This week I’m reminded of a wedding gift that I had all but forgotten.
My brother David and sister-in-law Janet bought us a brown wicker clothes hamper. I remember it distinctly because Janet asked what we specifically needed following our wedding 40 years ago this year.
Janet had been ill right before we married and didn’t know if she would even be able to attend, but she did.
So a couple weeks after the wedding, they arrived at our home with the hamper and it was perfect. I don’t know what happened to it through the years but two other lesser-quality hampers have filled the void from the demise of the first.
For a couple years now, the more recent hamper was falling apart, the strands of wicker unwinding and even breaking off onto the floor. A new hamper was on my list to buy. How hard would it be to find a sturdy one? Yet I checked one store after another and could not only not find a great new hamper, but not even a lousy inferior one.
Yet I was sure that new hamper lurked around the next aisle in the next store but it never did. There were plenty of college-appropriate collapsibles, and laundry baskets tall as a hamper with a handle on top, perfect for apartment dwellers hauling their dirties to the facilities.
But there was no adult version to be found of a simple clothing hamper.
In his retirement, Brian has become handy with his phone in completing all manner of projects and chores ranging from buying online flights to adeptly using Google Maps.
The mall in our nearest city just folded; the whole mall, not just a few select stores. He predicts that in just a few years,shopping malls will be no more.
So after hearing me lament about the lack of laundry hampers, he hopped onto amazon.com and found many. He landed on a page full of them that looked exactly like the 1978 model my brother and SIL bought us for our wedding. I didn't even have to settle for the one obscure color that a mall store might have and be glad to get it. The online store had the hamper of my dreams in a choice of colors.
I narrowed it down to the chocolate brown that we had 40 years ago, or the “linen” hue that to the less-creative minded, would be off white. It appeared to be a nice match for the “biscuit” (or off white) color of our tub and toilet.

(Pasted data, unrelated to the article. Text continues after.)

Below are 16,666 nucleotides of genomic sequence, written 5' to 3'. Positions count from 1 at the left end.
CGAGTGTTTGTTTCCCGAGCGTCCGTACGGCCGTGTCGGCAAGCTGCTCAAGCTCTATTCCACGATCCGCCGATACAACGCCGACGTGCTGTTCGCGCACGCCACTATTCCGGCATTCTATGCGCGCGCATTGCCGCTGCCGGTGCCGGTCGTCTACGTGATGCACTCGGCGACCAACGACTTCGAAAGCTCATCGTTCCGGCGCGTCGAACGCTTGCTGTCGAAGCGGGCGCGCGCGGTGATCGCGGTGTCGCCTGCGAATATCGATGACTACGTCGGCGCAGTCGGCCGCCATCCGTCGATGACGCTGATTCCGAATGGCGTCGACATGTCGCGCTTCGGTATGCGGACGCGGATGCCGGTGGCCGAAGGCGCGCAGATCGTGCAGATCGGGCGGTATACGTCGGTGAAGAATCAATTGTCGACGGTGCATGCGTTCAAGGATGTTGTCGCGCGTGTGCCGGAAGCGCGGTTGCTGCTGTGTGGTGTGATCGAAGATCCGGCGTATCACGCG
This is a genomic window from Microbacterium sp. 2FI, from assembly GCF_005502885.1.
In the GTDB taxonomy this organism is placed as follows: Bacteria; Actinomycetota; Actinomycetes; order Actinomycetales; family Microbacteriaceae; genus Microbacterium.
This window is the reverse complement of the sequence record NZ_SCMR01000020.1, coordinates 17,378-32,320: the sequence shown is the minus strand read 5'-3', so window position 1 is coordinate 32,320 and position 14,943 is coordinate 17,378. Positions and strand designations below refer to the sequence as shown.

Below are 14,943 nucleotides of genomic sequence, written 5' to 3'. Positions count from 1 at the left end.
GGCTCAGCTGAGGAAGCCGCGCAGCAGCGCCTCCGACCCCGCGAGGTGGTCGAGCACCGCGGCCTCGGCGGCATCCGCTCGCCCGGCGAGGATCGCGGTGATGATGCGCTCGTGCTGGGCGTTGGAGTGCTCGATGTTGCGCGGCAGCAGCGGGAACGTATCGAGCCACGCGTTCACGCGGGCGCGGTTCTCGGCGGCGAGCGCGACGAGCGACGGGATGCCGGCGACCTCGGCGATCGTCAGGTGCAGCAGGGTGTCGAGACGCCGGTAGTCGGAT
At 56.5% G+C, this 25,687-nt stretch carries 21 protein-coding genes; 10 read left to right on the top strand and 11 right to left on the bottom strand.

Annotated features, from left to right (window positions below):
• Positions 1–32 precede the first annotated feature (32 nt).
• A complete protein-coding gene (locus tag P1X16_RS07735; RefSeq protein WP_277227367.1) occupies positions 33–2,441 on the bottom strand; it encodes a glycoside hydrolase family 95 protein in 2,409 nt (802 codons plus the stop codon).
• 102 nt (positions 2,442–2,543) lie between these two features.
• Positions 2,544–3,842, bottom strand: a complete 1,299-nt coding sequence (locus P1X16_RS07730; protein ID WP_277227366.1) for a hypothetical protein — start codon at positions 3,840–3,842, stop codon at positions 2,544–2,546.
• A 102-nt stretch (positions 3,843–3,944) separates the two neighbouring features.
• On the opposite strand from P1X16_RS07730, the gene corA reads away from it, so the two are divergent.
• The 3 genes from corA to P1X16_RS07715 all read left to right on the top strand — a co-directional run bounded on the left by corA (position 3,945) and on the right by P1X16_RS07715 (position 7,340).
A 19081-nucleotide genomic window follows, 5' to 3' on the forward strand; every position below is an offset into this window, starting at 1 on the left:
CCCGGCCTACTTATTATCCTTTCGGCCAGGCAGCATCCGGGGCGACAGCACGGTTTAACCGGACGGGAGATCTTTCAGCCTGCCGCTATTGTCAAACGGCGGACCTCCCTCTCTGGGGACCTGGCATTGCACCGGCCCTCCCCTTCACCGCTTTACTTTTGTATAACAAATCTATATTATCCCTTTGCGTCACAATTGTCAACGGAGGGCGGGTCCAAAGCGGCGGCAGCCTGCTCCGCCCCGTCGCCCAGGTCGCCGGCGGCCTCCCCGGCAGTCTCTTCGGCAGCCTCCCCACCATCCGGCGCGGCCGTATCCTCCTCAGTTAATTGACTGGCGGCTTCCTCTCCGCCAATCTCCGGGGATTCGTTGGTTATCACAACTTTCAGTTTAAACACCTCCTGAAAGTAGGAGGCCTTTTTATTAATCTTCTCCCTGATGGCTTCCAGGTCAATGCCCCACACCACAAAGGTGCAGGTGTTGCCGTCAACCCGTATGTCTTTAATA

The hamper also arrived, shipped free, in three days.
After this experience, and others I’ve had that I won’t unpack right here, I suspect that Brian may be closer to right than wrong about the future of big malls. The appeal of ordering a perfect product in two minutes that you couldn’t find in two years, combined with a good price, free shipping and no time or gas invested in a futile search certainly has its appeal.
As a young girl and teen, and even years later, I considered a trip to “the mall” a great experience. It was so much fun to go from store to store just looking with my mom, have lunch out at Kresge’s or Woolworth’s, and shop some more.
Sometimes we ordered things from the thick seasonal catalogs from the big-name stores such as Penney’s, Sears or Montgomery-Wards. But usually, those wish books only pointed to the store versions we found on our own Saturdays in the Richmond mall. Mail-order back then meant paying for shipping and handling as well as what would seem today as a long wait.
I haven’t been much of a mall shopper for a long time. While I enjoy shopping in specialty shops and smaller stores in the towns and cities where I live or work, big-city malls long ago lost their appeal to me. I get overwhelmed and then spend too much time looking for something I could have ordered in minutes at home.
What are your thoughts on the future of malls in America?